Are MMORPGs unfair to some players?
1. Talking about "fairness" requires asking the question: fairness to whom?
Around whose idea of fairness should a MMORPG be designed? Should the game be structured to be fair to (i.e., to provide rewards to) the smart, persistent, socially connected player? Or should it be designed to be fair to the average, casual, independent player?
Political conservatives often feel that their liberal friends misunderstand the concept of fairness. Conservative theorists like to point out that there's a difference between equality of opportunity and equality of outcome. From their perspective, defining fairness as equality of opportunity is preferable because rewarding effort yields positive results for a society; defining fairness as equality of outcome damages a society because it devalues effort.
Following this philosophy, the optimal MMORPG environment would have equality of opportunity for all players, but would not try to guarantee equality of outcome. Every player would have the same chances to create a "good" character, to fully explore the game's content, to construct high-value items, and to join a guild. And from those voluntary actions, players are free to reap the benefits of smart, persistent, and organized action. "Fairness" means that those who put in the most effort get the most rewards.
Isn't this the situation we have now in most MMORPGs?
I think a good argument could be made that it is. Unfortunately that means MMORPGs also share some of the same pathologies as unrestricted free markets. The Pareto effect, for example, shows up in many MMORPGs with strong player economies because these game economies are designed in part around the conservative "equality of opportunity" philosophy of fairness.
While this works well in the real world (or, at least, as well as any human social effect can work in the real world), MMORPGs don't allow players to circumvent someone else's approach to success by creating their own new approach. Players of a MMORPG can only create whatever kind of wealth the developers allow to be created. So as soon as someone corners the market in a game, it stays cornered until the player either gets bored and leaves the game willingly or gets forced out by divine intervention.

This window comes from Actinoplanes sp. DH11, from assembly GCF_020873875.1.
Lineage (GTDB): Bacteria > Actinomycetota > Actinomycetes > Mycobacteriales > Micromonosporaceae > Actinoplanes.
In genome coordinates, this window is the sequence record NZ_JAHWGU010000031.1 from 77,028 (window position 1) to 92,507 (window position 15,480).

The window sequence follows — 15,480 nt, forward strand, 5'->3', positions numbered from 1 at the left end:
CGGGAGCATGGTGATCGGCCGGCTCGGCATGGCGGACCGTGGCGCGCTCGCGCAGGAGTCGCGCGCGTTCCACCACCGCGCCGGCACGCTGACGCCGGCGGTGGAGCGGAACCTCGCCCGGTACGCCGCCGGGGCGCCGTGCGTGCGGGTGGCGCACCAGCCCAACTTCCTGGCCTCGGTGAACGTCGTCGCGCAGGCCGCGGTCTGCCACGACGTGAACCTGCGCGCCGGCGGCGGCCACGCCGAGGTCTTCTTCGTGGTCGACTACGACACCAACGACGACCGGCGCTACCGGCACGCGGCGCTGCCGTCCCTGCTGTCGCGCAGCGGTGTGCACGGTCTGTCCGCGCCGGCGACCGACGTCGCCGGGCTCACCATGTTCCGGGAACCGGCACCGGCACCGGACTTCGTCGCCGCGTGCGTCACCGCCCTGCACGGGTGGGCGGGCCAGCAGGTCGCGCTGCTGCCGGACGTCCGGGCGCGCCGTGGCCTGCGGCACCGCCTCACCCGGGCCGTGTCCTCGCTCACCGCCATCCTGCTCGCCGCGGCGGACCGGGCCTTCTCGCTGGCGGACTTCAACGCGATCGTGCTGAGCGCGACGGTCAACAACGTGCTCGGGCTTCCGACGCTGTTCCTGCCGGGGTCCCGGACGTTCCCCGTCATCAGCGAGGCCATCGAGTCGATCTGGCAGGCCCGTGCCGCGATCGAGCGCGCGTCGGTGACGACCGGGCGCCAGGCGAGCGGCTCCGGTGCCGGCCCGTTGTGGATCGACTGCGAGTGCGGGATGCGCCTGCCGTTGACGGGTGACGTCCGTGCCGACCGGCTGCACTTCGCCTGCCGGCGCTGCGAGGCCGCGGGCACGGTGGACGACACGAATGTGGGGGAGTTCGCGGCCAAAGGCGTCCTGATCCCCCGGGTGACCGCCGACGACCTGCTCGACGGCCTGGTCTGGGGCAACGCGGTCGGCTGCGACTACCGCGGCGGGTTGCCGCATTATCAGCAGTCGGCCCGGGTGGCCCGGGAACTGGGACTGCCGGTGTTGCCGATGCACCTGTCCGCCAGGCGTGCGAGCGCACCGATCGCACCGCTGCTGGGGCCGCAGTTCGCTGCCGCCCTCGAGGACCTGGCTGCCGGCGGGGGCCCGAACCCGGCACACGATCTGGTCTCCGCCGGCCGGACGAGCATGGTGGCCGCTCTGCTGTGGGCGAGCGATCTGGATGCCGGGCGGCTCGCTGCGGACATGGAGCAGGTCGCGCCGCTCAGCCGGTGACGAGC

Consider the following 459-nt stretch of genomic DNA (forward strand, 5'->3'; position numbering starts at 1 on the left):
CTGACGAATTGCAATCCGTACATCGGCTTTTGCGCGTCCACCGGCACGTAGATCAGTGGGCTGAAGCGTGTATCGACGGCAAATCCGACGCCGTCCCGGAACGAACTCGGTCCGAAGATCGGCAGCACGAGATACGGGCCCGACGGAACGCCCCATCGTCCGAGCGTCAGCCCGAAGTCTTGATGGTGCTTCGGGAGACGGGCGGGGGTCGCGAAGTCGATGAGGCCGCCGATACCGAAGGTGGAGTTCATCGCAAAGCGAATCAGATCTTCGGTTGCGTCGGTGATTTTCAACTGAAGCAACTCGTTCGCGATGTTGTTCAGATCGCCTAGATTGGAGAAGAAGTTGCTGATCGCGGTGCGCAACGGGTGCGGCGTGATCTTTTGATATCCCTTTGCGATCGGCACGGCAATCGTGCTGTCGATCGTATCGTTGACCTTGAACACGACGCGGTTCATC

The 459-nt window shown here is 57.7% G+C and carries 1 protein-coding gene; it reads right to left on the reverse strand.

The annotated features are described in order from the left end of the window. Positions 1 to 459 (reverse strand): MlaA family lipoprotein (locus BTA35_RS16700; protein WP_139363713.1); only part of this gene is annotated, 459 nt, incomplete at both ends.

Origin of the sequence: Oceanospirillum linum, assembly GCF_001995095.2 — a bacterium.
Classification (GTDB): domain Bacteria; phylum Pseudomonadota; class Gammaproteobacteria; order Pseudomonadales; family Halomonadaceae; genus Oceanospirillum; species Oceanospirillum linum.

So MMORPGs that embrace the conservative assumption that effort should be rewarded but fail to equally embrace the policy of allowing creative individuals to generate new forms of capital wind up with power law distributions of economic assets. Such game economies are only fair to the first hard-working and highly social people to show up; they are not fair to creative or independent people who show up later.
Posted by Michael Chui:Oh, dear God, no. I'm hoping this was a joking or sarcastic comment.
I think we should elect game developers into positions of political leadership. Especially over the economy.
The reason we have questions of fairness coming up with respect to MMORPGs is because the efforts at social engineering that constitute MMORPG design are surprisingly short-sighted. The whole idea of MMORPGs is that they're "massively multiplayer," but where's the testing that would reveal how a few smart, hard-working, and organized players can so quickly dominate an entire server's economy?
If a game's economy isn't consciously designed to produce equality of outcome, why should anyone be surprised when a relatively small number of players is able to dominate that economy? If there aren't features imposed that "punish" the hard-working players in order to flatten out the power curve, why be surprised that the average, casual, solo player complains that the game is "unfair?"
Those who practice social engineering in politics (whether from the Left or the Right) are very bad at it. But they're still demonstrably more effective than MMORPG designers, who always seem startled when a few players take over a server.
3. How much of the dramatic shape of the power curve in MMORPG economies is due primarily to their laser-like focus on Achiever gameplay?
When you design a game in which the most prevalent form of reward by far is accumulable "stuff" of one kind or another (XP, skill level or character level, money, loot, rank, badges, etc., etc.), you dramatically sharpen the shape of the power distribution curve.
If you build an accumulation game, the Achievers will come. And they will bring with them their certainty that fairness means rewarding effort and effort alone, and you will get the Pareto effect in spades.
4. Well, what about actively trying to flatten the curve?
If designers placed caps on how much and how quickly rewards could accrue from effort, or defied convention by consciously offering social and exploratory gameplay comparable in power to commercial and combat gameplay, or offered few accumulable rewards, would it work? Would it be a fun game?
Would it be a commercially successful game? Would hardcore players want to play a game where the "weak" and "lazy" and "anti-social" are rewarded?
To what degree should a game's designers stick their thumbs on the scales of justice to enforce their personal beliefs about who should win?